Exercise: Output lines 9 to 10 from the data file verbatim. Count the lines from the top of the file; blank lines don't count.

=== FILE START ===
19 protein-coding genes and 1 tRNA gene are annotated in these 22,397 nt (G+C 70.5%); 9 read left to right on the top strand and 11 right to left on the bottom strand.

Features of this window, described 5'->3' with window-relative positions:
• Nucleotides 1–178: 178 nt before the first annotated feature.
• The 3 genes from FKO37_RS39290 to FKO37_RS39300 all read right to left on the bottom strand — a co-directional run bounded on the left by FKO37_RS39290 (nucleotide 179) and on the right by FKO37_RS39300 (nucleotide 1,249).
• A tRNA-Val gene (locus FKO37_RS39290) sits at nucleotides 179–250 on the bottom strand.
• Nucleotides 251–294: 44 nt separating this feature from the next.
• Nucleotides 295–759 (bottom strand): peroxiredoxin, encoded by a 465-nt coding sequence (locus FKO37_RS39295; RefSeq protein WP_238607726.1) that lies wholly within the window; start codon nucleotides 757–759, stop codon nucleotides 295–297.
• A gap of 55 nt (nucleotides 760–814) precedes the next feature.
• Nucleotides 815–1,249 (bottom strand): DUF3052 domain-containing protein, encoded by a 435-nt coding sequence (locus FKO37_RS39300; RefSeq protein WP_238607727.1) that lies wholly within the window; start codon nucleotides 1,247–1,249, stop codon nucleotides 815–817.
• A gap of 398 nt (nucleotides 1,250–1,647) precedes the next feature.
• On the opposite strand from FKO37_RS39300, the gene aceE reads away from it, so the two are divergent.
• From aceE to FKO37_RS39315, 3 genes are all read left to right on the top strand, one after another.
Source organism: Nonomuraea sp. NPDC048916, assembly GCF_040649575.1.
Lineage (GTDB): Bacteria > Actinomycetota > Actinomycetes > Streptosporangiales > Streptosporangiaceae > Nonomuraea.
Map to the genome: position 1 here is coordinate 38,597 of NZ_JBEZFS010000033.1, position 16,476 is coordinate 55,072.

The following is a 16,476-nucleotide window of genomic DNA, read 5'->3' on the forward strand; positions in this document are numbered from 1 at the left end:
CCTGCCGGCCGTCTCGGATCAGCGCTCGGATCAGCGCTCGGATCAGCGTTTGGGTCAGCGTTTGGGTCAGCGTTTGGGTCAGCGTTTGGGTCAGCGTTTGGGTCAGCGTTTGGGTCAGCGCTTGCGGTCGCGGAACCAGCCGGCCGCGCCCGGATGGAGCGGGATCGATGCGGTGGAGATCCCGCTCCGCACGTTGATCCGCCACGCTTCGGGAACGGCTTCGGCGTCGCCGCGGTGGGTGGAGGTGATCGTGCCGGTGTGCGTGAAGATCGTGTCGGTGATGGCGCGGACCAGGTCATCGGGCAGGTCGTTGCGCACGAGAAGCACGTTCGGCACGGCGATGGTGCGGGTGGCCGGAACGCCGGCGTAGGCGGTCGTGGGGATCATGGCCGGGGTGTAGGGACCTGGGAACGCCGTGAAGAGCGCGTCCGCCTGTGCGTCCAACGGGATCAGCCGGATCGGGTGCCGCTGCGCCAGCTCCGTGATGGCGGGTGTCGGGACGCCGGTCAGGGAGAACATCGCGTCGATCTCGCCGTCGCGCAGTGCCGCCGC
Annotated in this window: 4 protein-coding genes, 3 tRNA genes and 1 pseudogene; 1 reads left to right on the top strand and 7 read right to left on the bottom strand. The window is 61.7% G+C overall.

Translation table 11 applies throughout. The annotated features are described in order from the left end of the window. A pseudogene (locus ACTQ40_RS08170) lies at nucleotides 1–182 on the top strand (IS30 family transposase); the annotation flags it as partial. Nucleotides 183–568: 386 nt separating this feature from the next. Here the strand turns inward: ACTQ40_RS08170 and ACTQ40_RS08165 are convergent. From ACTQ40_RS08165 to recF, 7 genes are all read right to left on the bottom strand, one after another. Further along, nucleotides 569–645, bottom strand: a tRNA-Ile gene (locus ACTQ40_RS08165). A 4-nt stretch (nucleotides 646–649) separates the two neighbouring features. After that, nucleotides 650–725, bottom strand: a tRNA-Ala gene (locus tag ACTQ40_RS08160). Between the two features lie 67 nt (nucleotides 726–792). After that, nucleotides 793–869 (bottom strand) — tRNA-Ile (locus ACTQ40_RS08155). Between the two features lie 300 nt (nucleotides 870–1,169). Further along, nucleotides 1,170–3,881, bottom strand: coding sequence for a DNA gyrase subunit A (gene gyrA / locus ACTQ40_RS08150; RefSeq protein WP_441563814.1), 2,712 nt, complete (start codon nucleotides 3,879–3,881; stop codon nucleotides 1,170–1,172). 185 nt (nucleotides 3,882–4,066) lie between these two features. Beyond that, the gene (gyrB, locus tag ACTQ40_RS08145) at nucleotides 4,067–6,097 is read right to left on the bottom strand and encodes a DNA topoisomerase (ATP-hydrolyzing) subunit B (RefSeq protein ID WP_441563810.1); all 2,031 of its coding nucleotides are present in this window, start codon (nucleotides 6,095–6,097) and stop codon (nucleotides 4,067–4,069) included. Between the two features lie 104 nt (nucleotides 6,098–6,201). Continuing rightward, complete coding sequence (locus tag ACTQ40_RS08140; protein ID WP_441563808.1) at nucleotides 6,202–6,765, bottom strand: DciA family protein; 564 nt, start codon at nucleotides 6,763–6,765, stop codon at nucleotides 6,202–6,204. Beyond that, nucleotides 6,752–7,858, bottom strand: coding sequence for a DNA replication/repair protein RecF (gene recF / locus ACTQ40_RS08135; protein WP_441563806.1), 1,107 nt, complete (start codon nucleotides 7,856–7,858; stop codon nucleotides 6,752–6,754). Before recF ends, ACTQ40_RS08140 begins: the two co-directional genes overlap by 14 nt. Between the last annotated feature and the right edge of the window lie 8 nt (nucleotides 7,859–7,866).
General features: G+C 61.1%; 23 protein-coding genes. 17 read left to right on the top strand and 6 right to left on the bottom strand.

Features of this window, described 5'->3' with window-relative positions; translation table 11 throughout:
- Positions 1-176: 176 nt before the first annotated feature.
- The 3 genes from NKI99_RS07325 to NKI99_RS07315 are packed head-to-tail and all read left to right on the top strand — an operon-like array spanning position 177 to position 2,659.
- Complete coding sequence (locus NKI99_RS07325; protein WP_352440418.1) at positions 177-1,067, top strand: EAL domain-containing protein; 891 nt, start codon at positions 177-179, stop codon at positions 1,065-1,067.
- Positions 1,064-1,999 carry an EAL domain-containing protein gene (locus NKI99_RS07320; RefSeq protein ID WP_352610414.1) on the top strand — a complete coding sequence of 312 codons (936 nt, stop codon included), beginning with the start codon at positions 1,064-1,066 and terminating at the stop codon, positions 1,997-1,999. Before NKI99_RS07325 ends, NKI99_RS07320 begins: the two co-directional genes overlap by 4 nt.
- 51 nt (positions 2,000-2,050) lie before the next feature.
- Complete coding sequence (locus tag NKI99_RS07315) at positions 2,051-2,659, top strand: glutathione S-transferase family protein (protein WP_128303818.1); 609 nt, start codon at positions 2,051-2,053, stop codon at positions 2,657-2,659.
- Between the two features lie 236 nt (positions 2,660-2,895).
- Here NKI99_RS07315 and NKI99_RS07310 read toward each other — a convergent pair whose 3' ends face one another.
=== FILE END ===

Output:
• Nucleotides 815–1,249 (bottom strand): DUF3052 domain-containing protein, encoded by a 435-nt coding sequence (locus FKO37_RS39300; RefSeq protein WP_238607727.1) that lies wholly within the window; start codon nucleotides 1,247–1,249, stop codon nucleotides 815–817.
• A gap of 398 nt (nucleotides 1,250–1,647) precedes the next feature.